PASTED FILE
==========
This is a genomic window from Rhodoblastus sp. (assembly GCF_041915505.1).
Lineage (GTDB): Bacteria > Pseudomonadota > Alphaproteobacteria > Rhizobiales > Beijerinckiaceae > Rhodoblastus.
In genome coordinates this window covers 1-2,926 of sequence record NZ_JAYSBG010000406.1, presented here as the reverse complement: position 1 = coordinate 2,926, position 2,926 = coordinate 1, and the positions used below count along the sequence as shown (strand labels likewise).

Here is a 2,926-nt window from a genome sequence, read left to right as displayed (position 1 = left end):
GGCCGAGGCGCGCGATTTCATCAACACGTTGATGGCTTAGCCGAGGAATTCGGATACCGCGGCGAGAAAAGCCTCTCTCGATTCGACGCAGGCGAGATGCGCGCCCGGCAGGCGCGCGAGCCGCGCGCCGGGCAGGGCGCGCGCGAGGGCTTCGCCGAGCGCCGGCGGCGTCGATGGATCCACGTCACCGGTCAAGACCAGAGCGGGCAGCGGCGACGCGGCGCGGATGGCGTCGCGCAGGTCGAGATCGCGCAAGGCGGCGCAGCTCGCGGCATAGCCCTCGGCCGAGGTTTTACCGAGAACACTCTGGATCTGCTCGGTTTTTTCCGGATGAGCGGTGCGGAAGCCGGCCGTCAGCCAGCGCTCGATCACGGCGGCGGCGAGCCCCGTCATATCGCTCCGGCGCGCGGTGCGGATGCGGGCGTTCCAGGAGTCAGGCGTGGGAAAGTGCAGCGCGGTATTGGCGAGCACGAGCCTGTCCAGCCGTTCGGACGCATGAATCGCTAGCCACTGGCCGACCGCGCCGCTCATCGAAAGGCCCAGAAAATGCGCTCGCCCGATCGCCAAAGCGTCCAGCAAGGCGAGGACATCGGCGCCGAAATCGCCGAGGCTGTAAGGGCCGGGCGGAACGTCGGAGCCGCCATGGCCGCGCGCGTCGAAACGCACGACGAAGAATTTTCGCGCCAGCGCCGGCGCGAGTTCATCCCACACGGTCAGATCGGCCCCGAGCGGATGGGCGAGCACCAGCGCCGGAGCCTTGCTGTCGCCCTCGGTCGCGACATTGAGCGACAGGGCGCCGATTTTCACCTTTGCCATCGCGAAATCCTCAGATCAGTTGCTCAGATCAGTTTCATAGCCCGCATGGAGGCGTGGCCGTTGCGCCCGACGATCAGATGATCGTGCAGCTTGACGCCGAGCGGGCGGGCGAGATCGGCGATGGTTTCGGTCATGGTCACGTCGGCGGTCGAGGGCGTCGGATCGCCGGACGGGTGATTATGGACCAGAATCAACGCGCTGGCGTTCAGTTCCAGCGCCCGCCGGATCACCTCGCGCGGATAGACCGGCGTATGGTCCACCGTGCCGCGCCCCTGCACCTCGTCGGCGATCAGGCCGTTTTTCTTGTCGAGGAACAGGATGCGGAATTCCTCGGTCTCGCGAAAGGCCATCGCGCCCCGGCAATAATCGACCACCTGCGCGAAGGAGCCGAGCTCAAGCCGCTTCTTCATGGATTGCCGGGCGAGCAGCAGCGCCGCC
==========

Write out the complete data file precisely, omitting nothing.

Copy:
This is a genomic window from Rhodoblastus sp. (assembly GCF_041915505.1).
Lineage (GTDB): Bacteria > Pseudomonadota > Alphaproteobacteria > Rhizobiales > Beijerinckiaceae > Rhodoblastus.
In genome coordinates this window covers 1-2,926 of sequence record NZ_JAYSBG010000406.1, presented here as the reverse complement: position 1 = coordinate 2,926, position 2,926 = coordinate 1, and the positions used below count along the sequence as shown (strand labels likewise).

Here is a 2,926-nt window from a genome sequence, read left to right as displayed (position 1 = left end):
GGCCGAGGCGCGCGATTTCATCAACACGTTGATGGCTTAGCCGAGGAATTCGGATACCGCGGCGAGAAAAGCCTCTCTCGATTCGACGCAGGCGAGATGCGCGCCCGGCAGGCGCGCGAGCCGCGCGCCGGGCAGGGCGCGCGCGAGGGCTTCGCCGAGCGCCGGCGGCGTCGATGGATCCACGTCACCGGTCAAGACCAGAGCGGGCAGCGGCGACGCGGCGCGGATGGCGTCGCGCAGGTCGAGATCGCGCAAGGCGGCGCAGCTCGCGGCATAGCCCTCGGCCGAGGTTTTACCGAGAACACTCTGGATCTGCTCGGTTTTTTCCGGATGAGCGGTGCGGAAGCCGGCCGTCAGCCAGCGCTCGATCACGGCGGCGGCGAGCCCCGTCATATCGCTCCGGCGCGCGGTGCGGATGCGGGCGTTCCAGGAGTCAGGCGTGGGAAAGTGCAGCGCGGTATTGGCGAGCACGAGCCTGTCCAGCCGTTCGGACGCATGAATCGCTAGCCACTGGCCGACCGCGCCGCTCATCGAAAGGCCCAGAAAATGCGCTCGCCCGATCGCCAAAGCGTCCAGCAAGGCGAGGACATCGGCGCCGAAATCGCCGAGGCTGTAAGGGCCGGGCGGAACGTCGGAGCCGCCATGGCCGCGCGCGTCGAAACGCACGACGAAGAATTTTCGCGCCAGCGCCGGCGCGAGTTCATCCCACACGGTCAGATCGGCCCCGAGCGGATGGGCGAGCACCAGCGCCGGAGCCTTGCTGTCGCCCTCGGTCGCGACATTGAGCGACAGGGCGCCGATTTTCACCTTTGCCATCGCGAAATCCTCAGATCAGTTGCTCAGATCAGTTTCATAGCCCGCATGGAGGCGTGGCCGTTGCGCCCGACGATCAGATGATCGTGCAGCTTGACGCCGAGCGGGCGGGCGAGATCGGCGATGGTTTCGGTCATGGTCACGTCGGCGGTCGAGGGCGTCGGATCGCCGGACGGGTGATTATGGACCAGAATCAACGCGCTGGCGTTCAGTTCCAGCGCCCGCCGGATCACCTCGCGCGGATAGACCGGCGTATGGTCCACCGTGCCGCGCCCCTGCACCTCGTCGGCGATCAGGCCGTTTTTCTTGTCGAGGAACAGGATGCGGAATTCCTCGGTCTCGCGAAAGGCCATCGCGCCCCGGCAATAATCGACCACCTGCGCGAAGGAGCCGAGCTCAAGCCGCTTCTTCATGGATTGCCGGGCGAGCAGCAGCGCCGCC